1. Green Cars are Getting More AffordableYou wouldn't know it from the headlines, but Tesla is not your only option. Green vehicles are becoming increasingly more affordable.Autobytel.com lists the 2015 Prius at under $20,000. Electric cars are more expensive than hybrids; still, several list under $30,000. While this may seem like a lot of money, remember that gasoline prices are unstable at best, so consider your long-term savings.Additionally, more than half of U.S. states offer some kind of incentive for purchasing electric or hybrid cars, according to PlugInAmerica.org.Hybrid and electric cars have been on the market for several years now, so you could also consider buying a used one to save more money. A secondhand one can be more affordable than you might realize, even on a starter salary.
  1. Public Transport: The Ultimate in Green TransportationIn many cities like New York City, commuting via public transportation is normal and preferable to driving.Business Insider says LA has the ninth best public transportation in the nation. It has a huge bus ridership, and is channeling a few billion dollars into its light rail system, which will also alleviate road traffic. And like many cities, LA runs a bikes-on-buses service so commuters who really work out of the way can still get there without a car.

 

Smartphone apps to turn your daily commute green.

GreenAppCommuting

GreenAppCommuting

Using sustainable transportation is not always an option for some but we can take steps to help make our commute as green as possible when we do have to drive. Below are four mobile applications to help you go green when you are behind the wheel.

Fuel-SaverFuel-Saver Lite:
This mobile application is available for free in the Apple App Store and will help you increase your fuel efficiency. Fuel-Saver offers tips on best practices to drivers and assists in calculating your miles per gallon (MPG). This application works for all vehicle types and can help you achieve 30% greater fuel economy.

PlugSharePlugShare:
For those with an electric vehicle, PlugShare will be your new best friend. This free mobile application, available on both Apple and Andriod products, uses crowdsourcing to help drivers locate nearby charging stations. Find EV chargers, view ratings and availability, and pay with your phone.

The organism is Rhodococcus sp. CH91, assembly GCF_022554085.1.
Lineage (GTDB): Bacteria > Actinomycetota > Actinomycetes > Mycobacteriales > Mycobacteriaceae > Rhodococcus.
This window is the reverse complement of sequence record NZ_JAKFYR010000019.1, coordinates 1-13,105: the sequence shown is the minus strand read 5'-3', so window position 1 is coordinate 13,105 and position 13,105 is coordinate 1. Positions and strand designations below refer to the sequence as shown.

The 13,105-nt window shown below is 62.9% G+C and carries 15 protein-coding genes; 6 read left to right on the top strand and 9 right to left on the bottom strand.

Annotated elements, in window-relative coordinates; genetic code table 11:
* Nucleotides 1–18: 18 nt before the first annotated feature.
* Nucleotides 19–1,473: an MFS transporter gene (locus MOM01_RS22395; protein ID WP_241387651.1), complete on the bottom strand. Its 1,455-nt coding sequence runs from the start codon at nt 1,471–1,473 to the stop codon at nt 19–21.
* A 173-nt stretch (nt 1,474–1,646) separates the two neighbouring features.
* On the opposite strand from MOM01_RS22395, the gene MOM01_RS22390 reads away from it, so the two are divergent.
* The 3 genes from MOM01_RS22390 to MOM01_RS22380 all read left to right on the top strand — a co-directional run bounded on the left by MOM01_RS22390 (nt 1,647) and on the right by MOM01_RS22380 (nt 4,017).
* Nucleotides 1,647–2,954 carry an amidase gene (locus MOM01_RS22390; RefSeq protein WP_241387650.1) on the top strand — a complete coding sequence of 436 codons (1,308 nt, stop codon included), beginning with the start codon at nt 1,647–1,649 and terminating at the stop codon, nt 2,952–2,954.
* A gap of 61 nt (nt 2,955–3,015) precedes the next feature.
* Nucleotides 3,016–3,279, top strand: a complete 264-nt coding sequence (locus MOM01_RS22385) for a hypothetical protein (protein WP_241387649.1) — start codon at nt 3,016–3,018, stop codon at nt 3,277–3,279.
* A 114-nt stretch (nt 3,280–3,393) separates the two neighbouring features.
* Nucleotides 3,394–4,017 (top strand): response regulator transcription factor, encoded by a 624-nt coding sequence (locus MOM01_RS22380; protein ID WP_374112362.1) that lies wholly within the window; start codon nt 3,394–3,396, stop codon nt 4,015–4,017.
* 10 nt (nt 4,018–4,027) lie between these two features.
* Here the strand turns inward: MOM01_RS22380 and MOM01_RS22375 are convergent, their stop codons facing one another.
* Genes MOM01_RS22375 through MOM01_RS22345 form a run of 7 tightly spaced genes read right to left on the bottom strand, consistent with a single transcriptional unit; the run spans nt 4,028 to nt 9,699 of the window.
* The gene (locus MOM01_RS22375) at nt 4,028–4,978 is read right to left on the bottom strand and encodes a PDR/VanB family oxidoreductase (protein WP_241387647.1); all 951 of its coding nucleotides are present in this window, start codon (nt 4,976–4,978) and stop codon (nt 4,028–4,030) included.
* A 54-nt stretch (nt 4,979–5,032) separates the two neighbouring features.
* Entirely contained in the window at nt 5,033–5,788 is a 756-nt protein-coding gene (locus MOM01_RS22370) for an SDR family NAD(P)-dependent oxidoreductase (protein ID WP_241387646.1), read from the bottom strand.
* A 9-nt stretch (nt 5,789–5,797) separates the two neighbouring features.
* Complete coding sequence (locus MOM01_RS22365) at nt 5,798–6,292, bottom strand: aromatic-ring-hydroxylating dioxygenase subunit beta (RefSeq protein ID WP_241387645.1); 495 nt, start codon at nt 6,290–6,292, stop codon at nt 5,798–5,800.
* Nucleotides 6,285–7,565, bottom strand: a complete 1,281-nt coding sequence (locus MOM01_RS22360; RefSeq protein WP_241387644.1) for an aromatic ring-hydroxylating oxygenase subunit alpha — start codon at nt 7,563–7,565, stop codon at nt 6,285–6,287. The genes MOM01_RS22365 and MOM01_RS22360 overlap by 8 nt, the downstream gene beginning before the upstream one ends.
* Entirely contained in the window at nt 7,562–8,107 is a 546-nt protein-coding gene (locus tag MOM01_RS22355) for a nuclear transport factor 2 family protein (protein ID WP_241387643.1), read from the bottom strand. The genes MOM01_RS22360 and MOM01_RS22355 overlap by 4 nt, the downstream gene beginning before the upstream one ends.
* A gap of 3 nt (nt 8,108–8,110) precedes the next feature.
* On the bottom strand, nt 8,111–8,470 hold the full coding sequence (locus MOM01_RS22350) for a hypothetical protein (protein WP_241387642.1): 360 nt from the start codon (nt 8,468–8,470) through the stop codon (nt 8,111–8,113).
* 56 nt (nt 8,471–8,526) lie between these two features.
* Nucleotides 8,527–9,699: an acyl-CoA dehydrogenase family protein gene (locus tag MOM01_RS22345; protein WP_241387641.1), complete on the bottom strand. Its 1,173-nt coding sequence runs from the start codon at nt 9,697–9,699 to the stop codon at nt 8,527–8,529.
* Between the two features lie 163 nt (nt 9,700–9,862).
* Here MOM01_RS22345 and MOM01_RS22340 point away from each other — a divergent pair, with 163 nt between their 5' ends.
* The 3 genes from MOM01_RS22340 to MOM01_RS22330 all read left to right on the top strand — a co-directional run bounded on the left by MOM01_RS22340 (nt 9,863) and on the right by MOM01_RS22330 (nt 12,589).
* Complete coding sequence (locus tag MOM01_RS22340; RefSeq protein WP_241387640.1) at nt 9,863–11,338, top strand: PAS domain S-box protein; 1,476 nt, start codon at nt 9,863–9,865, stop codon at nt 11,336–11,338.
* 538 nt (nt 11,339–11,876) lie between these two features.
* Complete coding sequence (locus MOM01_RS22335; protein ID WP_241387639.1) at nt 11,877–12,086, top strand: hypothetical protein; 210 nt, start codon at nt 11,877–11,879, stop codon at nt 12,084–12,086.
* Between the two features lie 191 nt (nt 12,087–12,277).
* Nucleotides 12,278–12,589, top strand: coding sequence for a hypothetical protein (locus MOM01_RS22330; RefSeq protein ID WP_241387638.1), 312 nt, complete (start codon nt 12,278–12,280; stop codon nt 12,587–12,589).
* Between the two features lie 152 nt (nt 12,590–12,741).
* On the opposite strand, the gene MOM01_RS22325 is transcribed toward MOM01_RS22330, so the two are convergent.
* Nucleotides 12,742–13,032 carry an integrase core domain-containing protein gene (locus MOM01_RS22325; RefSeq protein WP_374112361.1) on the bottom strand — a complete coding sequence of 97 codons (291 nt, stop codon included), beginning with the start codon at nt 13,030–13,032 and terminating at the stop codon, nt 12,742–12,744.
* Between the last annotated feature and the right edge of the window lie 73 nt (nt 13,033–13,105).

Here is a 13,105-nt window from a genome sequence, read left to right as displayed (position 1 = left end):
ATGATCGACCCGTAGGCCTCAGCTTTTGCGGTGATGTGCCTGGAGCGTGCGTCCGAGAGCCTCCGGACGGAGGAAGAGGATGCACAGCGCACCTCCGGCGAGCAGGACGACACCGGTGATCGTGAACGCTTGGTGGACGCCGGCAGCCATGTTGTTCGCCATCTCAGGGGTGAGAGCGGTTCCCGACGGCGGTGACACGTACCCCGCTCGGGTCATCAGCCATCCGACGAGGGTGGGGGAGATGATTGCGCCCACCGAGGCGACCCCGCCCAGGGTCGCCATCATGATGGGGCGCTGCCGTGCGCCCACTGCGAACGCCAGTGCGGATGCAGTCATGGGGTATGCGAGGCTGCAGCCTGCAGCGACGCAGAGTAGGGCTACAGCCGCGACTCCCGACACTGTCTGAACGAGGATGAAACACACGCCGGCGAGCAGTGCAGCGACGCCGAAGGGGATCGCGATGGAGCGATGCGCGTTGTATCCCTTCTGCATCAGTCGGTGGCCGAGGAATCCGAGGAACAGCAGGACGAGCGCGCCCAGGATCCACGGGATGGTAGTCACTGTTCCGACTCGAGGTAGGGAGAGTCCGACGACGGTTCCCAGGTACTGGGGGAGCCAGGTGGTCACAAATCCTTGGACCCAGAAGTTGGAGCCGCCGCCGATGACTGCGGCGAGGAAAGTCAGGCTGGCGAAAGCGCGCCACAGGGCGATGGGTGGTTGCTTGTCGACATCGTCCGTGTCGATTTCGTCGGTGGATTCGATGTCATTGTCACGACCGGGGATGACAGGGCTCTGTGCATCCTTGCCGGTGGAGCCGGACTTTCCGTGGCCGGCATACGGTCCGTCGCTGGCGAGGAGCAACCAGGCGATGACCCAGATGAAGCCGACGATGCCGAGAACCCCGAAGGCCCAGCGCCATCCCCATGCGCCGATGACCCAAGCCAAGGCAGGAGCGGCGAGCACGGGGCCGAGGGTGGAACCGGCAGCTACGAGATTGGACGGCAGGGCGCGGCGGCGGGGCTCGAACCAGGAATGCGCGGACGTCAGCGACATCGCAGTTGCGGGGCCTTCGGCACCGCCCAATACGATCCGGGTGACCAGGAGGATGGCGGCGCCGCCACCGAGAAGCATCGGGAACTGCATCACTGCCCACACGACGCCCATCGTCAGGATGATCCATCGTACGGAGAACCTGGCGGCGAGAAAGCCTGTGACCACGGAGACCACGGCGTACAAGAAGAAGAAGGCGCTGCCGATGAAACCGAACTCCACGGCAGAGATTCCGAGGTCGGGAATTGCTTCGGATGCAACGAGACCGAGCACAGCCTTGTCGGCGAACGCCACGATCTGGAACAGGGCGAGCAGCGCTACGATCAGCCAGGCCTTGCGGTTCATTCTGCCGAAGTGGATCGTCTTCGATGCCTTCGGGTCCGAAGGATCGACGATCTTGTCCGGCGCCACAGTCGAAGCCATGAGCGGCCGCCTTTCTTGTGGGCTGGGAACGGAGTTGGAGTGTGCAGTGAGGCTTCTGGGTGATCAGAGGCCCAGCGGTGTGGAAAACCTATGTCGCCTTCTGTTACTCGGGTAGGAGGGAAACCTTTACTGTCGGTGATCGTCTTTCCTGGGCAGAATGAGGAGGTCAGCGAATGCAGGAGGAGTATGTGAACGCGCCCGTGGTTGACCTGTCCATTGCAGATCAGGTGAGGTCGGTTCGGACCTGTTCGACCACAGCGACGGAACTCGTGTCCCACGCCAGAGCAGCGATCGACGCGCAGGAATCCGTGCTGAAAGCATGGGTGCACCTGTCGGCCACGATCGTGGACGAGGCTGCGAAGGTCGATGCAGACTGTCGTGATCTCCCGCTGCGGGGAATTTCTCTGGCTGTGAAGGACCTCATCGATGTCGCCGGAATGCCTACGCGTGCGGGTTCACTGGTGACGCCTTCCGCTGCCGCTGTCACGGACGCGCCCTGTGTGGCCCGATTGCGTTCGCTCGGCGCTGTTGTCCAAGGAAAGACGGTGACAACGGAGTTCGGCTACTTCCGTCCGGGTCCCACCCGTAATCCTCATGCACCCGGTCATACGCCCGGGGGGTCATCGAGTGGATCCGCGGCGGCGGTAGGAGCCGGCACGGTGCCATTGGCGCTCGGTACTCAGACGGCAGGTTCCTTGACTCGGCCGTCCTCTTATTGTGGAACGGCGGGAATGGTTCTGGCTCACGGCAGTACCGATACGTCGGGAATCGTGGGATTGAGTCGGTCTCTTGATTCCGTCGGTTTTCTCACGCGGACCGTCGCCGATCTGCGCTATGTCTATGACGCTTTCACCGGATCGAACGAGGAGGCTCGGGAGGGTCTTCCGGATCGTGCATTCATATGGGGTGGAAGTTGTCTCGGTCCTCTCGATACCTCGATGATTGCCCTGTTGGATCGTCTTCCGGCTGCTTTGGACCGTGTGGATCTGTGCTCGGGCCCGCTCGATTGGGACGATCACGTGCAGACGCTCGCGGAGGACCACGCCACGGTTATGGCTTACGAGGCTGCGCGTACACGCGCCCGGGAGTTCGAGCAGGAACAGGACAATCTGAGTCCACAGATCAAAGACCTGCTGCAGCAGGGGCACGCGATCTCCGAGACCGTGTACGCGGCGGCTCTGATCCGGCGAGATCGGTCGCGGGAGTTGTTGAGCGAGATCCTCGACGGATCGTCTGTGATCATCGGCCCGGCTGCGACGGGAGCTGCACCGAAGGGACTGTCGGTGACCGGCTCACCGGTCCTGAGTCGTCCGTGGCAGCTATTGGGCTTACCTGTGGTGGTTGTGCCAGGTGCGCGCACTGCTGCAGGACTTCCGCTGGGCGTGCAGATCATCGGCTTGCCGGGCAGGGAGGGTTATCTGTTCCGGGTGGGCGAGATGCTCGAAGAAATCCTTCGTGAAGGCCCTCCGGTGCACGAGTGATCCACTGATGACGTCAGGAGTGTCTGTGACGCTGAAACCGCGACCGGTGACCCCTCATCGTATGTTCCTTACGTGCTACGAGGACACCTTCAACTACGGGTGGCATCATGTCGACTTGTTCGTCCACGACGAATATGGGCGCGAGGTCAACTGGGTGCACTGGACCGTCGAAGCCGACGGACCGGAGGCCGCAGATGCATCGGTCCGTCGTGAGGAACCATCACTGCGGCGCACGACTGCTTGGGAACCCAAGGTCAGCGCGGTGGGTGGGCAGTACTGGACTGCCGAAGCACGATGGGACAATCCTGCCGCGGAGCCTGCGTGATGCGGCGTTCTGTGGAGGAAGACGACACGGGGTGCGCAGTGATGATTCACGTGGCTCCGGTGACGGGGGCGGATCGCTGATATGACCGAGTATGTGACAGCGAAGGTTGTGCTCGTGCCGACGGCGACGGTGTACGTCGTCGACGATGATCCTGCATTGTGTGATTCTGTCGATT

FuelEconomyFuel Economy:
Fuel Economy is a free application available only on Andriod devices. Like Fuel-Saver, Fuel Economy helps drivers maximize their fuel economy. The Andriod app simplifies the process for drivers with visual cues. To maximize their fuel consumption, drivers turn red bars into green to save fuel. Unlike its Apple counterpart, Fuel Economy will cost users $1.95 to download.

CommuteGreenerCommute Greener:
Available for both Apple and Andriod phones, Commute Greener is a free application developed by the employees of Volvo. Commute Greener rewards drivers to maximize fuel economy and choose zero emission commute methods through friendly competition. Users gain points and incentives for making their commute as green as possible.

Will electric vehicles reclaim the road?

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EV-Parade

Nearly every major car manufacture produces an electric vehicle today.

Can you imagine a world where electric vehicles (EVs) dominate the roads? Too far-fetched? Just look at the late 1890s, when EVs were the car to have, outselling gasoline cars 10 to one! EVs were so popular that the first car dealerships were exclusively for electric cars.

Starting in 1910, Fordism and motorized assembly lines allowed gasoline fueled vehicles to be mass produced and take over the automotive industry. By the end of World War I, production of EVs stopped and soon became a rare commodity.

Riker Electric First EV

Thomas Parker built the first practical production EV in London in 1884.

Prompted by concerns of air pollution and the OPEC oil embargo, EVs regained popularity in the late 1960s. As the 1990s approached, along with California’s landmark Zero Emission Vehicle (ZEV) Mandate, a few major automakers resumed EV production in limited quantities. As the ZEV mandate weakened, automakers abandon EVs once again.

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The AMC Amitron (left) and GM EV1 (right) were the hot EVs of the 1960s and 1990s, respectively.

Recently, EVs have started their comeback with new, modern and efficient designs. Concerns for the environment, greenhouse gas emissions and air pollution have prompted individuals to go green. Big automakers such as Toyota, Ford, GM, and newcomer, Telsa, all offer EVs aiming to please customers as well as decrease the negative environmental impacts caused by gasoline fueled cars and motorcycles.

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Today's Tesla (left) and Nissan Leaf (right) were in the top-three selling EVs for 2014.

 

Will EVs ever rule the road as they did 100 years ago or are their glory days behind them?

Sources:
Electric Vehicle History. Retrieved from
Electric Auto Association